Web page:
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Discussion Starter #1
I went shooting with a friend and his brother today. We shot trap and .22's, then shot my FNP-9. My friend has only shot a .22 handgun and his brother has never shot a handgun. Anyway, I am consistently to the left. At 25 yards, I'm about 10-12 inches left. 10 yrds, I'm about 4 inches left and a couple low. I thought the sights on the gun might be off, but when I let my friend shoot it, he put several rounds in the center with a few above and a few below. I then let his brother shoot it, and he was a bit all over horizontally and typically low.

So, why am I shooting left (about 2.5 inches at 7 yards)? Any suggestions would be much appreciated. This was my 4th time shooting a pistol, so I'm a newb at shooting it.

I figure I'm low because I was placing the sights basically horizontal with eachother. I figure if I raised the front sight up so it is about half to completely above the rear sights, I should be fine.

Also, I was shooting the 124gr +P Speer gold dot and Sellier and Bellot 115 gr FMJ. The +P is definately snappier and I was shooting left with both. At least my groups are tight :roll:
 

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Try this:



Also, keep in mind - you need to leran to adjust both your grip - and also what part of your finger you use to pull the trigger. Try all 3 - tip of the finger, pad of the finger and the 1st joint. See how each makes the gun aim at a slightly different place as you actually pull the trigger. Find which of the 3 works for you.

I sometimes use a different part of the trigger finger depending on what gun I use.

WHat you are doing is typical for a new shooter.

Also - dry fire practice will help you - it will let U see how U are pulling the gun. Do this at home, and aim at something in the room. It helps if your target is a light colored wall - so you can see the contrast of the front sight, and how the gun is moving as you pull the trigger.

Finally - learn to find the breaking point of the trigger - exactly where it fires. Learn to stop it right before this point and then resight the gun.

Also -
 

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I had this problem with my .45 usp and it ended up the sights were of a little lol
 

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Discussion Starter #4
iCeMaN said:
I had this problem with my .45 usp and it ended up the sights were of a little lol
I thought they might be, but when I gave it to my friend...
he had no problem.
 

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Discussion Starter #5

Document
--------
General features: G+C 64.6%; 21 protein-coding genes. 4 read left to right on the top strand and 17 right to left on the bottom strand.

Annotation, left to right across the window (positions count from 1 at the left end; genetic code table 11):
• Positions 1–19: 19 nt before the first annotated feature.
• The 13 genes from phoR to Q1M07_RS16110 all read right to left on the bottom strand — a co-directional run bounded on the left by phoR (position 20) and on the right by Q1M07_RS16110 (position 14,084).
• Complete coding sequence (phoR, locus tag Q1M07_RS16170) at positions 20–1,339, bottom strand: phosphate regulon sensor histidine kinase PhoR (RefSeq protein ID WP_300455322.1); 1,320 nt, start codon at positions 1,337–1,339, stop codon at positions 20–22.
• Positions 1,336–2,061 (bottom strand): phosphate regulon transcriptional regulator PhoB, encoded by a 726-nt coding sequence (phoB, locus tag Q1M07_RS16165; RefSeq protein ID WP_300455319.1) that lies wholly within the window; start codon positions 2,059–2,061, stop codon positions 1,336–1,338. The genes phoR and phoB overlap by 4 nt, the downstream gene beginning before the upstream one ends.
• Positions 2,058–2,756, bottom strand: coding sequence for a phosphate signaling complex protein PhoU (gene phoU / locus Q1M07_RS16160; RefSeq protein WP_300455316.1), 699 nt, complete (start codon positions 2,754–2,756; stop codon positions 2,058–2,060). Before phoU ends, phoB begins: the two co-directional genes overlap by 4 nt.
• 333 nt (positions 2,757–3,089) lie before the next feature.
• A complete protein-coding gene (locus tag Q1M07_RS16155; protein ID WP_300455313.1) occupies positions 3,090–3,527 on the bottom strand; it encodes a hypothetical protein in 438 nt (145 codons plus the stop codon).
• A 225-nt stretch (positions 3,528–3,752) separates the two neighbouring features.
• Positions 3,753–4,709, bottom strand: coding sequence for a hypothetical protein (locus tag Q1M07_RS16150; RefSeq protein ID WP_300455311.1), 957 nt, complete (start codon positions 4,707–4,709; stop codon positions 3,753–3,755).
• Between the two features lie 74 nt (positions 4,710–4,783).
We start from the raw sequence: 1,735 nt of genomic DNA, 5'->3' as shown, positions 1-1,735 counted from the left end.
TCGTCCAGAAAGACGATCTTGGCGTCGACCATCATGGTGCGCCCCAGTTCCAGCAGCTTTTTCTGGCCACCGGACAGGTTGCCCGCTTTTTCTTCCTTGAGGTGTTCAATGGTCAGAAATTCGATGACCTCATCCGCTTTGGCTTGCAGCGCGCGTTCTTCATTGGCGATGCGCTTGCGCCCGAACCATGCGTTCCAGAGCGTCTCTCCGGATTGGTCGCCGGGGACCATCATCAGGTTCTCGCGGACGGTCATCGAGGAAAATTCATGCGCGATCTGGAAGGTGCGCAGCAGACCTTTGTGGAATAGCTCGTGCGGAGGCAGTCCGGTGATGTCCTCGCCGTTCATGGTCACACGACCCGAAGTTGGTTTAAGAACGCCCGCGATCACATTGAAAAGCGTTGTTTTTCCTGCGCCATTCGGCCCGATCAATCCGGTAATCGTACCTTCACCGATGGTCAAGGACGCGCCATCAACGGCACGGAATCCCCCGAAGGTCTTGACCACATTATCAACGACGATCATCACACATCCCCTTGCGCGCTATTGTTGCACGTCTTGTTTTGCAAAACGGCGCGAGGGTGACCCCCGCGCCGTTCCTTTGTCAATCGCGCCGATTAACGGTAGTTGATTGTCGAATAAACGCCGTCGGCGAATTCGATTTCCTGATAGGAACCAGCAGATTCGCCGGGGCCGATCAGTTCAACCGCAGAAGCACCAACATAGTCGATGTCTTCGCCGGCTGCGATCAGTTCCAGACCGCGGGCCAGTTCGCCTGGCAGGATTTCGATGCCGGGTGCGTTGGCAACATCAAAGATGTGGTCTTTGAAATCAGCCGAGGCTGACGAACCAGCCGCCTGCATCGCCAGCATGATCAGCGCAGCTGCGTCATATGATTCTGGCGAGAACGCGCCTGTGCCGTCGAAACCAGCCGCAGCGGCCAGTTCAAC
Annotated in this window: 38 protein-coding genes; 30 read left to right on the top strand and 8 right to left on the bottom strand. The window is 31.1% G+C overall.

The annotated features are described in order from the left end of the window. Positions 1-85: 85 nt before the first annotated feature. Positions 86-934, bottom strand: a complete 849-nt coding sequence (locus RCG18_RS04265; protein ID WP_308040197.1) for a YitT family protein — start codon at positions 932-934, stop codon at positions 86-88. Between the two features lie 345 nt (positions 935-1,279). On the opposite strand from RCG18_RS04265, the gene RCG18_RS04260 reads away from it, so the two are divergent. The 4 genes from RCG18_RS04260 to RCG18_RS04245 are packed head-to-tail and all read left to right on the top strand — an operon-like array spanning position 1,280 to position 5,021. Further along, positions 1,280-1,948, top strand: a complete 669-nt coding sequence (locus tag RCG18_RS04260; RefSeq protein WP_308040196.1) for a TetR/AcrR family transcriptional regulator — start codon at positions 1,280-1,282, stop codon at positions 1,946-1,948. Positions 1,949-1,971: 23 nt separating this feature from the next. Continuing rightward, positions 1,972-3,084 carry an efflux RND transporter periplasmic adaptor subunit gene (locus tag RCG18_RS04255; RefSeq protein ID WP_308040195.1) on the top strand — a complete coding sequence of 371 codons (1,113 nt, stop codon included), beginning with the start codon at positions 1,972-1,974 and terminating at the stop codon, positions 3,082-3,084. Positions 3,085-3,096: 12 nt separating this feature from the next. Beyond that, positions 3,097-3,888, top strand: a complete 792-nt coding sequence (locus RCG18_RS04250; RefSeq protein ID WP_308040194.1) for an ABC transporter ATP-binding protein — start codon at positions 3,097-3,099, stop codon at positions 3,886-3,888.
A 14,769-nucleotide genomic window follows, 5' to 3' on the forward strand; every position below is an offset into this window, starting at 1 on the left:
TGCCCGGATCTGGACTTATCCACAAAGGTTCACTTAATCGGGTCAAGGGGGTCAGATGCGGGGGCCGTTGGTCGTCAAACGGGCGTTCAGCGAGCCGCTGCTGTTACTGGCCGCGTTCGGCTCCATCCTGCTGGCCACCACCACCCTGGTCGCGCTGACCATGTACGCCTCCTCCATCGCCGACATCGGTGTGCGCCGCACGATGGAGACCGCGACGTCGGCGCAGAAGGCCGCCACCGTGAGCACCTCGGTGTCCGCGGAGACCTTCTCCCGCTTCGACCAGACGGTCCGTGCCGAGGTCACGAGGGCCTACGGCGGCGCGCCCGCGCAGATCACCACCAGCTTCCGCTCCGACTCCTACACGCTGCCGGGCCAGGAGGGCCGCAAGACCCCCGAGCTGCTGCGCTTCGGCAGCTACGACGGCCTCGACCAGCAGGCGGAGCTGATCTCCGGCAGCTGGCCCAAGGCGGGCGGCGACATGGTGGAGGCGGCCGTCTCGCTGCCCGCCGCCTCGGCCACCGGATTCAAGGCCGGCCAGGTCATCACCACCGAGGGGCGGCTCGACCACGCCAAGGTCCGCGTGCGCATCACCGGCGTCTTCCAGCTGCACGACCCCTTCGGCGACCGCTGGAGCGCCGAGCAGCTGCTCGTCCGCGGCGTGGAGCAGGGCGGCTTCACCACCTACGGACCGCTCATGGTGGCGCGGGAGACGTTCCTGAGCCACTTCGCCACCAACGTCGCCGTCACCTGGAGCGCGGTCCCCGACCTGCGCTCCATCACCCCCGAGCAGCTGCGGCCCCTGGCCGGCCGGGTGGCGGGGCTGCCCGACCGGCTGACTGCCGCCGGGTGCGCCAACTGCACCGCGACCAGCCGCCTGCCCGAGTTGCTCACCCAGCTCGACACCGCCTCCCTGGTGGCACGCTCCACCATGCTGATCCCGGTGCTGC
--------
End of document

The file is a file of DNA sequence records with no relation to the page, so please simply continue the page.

Thanks for the tips Ship.

I tried the placement of my finger on Thursday, and using the pad of my finger seems to be best. Looking at that target, I'd be hitting the "tightening fingers" area. I think that might be my problem the more I think about it. I seem to have it worked into my brain that as I squeeze the trigger, I need to use all my fingers to hold on to the gun. Maybe it's because I'm used to my shotgun that I do that. Next time I'm at the range, I'll definately pay attention to that.

Also, what exactly is meant by "too little trigger finger"? is that just lightly squeezing the trigger?
 

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My buddy and I were shooting his Sigma .40 and couldn't do anything right with it. I set up a few of those correction targets above and we really straigtened up the next few mags.
 

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djv38 said:
Also, what exactly is meant by "too little trigger finger"? is that just lightly squeezing the trigger?
It means that someone is using just the very, very tip of the trigger finger.,

Remember - all of those are for a right handed shooter. If left handed - reverse it.

When I bought my USpc 9mm 2.5 years ago - It kept shooting low (not low and left, just low). After a few trips, I swore it was the gun. I finally used my PS90 sandbags as a rest, and shot the gun - dead on... It was me.

I prev had a fullsize Hk USP 9mm, and I didn't have that problem - but the USP compact gave me this headache.

Finally after another 800-900 rounds of practice, I could consistently shoot where I wanted with it. I have 3k thru it now.

Sometimes it just takes practice. I made progress each trip, so it wasn't like it was an exercise in futility.

Also - you claimed to be new to handguns. I sucked for a couple of years when I first started shooting in 1993. I finally had a range master show me a few techniques, and that helped a LOT.
 
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